Although remains proving that Prehistoric man lived on the present site of Mojácar have been uncovered, we also know that between the 6th and 7th centuries AD and until the mid 13th century, the town, first a Visigoth, and then a Muslim settlement, was located in what is known today as Mojácar la Vieja with its pyramid-shaped hillock, the Montem Sacrum, next to the river Aguas, a river which supplied one of the most impressive surviving cisterns dating from the Kingdom of Granada.
In 1488 the mayors of the entire area gathered to surrender to the Catholic Monarchs, with the exception of the Mayor of Mojácar. Captain Garcilaso de la Vega was therefore sent to the fountain to speak to Alabez (Mojácar’s Mayor at that time), who explained his reasons for not surrendering:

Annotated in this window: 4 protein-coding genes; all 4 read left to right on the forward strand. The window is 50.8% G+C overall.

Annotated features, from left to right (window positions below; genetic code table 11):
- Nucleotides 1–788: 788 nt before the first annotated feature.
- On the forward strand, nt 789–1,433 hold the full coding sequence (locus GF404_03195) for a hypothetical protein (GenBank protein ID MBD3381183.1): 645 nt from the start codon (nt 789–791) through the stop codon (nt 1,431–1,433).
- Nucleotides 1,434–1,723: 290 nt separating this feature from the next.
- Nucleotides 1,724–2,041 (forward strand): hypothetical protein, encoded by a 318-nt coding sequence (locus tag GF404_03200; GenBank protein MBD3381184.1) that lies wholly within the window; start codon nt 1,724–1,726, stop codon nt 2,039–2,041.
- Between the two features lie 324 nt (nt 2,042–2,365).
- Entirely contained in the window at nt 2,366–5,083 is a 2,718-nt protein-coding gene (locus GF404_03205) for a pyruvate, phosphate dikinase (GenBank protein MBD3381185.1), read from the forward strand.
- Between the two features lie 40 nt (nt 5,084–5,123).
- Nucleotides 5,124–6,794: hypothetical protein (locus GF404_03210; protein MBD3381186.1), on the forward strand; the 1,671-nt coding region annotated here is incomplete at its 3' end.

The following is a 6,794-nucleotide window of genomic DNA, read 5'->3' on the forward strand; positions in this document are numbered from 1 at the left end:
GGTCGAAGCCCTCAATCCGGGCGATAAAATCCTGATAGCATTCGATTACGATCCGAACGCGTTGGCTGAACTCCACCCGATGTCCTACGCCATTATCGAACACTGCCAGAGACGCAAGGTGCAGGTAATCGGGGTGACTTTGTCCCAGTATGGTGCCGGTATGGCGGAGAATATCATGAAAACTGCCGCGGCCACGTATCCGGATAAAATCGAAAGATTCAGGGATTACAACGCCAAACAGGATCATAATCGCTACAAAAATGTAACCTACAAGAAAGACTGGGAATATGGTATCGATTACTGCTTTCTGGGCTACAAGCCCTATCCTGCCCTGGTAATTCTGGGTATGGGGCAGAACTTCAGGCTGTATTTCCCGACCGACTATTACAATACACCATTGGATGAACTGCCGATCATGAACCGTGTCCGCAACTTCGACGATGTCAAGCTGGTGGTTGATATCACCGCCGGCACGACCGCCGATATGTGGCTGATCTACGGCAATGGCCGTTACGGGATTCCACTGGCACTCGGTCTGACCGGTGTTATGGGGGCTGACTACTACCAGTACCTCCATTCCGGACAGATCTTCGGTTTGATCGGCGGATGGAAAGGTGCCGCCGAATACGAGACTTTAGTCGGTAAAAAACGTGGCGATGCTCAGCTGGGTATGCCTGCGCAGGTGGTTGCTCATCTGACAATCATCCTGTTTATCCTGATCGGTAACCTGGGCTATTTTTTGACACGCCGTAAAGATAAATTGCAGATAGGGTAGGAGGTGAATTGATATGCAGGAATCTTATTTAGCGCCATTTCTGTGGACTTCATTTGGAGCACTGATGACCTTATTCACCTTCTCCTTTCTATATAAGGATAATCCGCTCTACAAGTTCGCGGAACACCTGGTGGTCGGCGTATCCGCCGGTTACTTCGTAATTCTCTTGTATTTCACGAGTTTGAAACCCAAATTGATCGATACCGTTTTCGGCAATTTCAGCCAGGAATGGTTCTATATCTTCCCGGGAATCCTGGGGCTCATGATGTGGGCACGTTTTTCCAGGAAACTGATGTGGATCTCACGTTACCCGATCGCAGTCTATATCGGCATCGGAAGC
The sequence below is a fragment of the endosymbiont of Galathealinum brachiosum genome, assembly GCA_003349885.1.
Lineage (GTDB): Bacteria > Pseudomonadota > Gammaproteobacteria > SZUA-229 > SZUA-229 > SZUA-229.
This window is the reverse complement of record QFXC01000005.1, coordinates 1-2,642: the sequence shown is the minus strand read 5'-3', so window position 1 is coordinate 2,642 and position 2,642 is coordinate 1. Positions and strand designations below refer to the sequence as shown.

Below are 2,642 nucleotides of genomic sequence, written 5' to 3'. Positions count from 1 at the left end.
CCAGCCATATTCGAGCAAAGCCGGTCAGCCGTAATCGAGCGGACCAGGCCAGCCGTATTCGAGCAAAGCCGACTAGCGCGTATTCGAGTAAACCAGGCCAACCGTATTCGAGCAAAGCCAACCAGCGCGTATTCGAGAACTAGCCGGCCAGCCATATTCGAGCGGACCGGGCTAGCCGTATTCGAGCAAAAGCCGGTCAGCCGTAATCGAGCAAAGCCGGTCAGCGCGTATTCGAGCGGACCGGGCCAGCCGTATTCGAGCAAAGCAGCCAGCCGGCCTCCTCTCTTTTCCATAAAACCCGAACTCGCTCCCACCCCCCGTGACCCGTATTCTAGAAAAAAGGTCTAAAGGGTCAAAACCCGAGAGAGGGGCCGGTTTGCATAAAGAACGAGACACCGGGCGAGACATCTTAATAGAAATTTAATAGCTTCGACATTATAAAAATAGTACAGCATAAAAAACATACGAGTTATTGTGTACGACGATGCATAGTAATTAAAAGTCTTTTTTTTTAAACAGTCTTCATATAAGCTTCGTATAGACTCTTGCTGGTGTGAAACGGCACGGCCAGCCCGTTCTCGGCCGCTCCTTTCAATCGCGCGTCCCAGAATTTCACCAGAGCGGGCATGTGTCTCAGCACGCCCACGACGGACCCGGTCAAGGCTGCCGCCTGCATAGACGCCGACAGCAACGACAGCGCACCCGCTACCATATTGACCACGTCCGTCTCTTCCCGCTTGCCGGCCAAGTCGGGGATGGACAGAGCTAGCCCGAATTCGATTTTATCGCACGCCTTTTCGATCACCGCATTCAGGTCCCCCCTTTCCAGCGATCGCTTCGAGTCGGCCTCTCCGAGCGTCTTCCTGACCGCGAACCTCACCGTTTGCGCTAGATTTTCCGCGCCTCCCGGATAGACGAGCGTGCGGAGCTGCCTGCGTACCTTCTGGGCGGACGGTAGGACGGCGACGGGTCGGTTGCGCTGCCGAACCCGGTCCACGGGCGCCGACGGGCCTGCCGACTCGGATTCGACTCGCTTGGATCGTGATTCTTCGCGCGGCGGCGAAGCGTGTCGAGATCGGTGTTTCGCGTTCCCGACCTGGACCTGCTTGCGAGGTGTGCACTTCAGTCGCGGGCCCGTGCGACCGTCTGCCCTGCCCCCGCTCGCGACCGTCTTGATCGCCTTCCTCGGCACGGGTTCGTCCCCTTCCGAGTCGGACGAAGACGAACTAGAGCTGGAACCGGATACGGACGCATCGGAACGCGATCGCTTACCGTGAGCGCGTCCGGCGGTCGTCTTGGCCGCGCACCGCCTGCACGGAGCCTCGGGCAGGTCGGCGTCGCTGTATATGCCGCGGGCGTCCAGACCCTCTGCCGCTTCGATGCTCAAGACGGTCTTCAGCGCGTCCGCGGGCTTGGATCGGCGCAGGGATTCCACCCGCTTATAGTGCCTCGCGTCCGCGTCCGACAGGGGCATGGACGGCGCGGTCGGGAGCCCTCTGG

“I am as Spanish as you when my race has been living in Spain for more than 600 years, and you tell us to go. I have never raised arms against the Christians. I therefore believe it’s fair that you treat us like brothers, not like enemies, and that you allow us to continue working our land.” He added: “Before handing myself over like a coward, I will die like a Spaniard.”
In the middle of the 19th century a rich seam of silver was discovered in Sierra Almagrera, creating greater wealth and an increase in the population of Mojácar and the surrounding area. All the mines were closed at the beginning of the Second Republic, leading to a wave of emigrants.
During the 1950s the Almeriense painter Jesús de Perceval founded the Indaliano Movement, which had its roots and aesthetic capital in Mojacar, and which spread the word of its name, magic and charms all over Spain.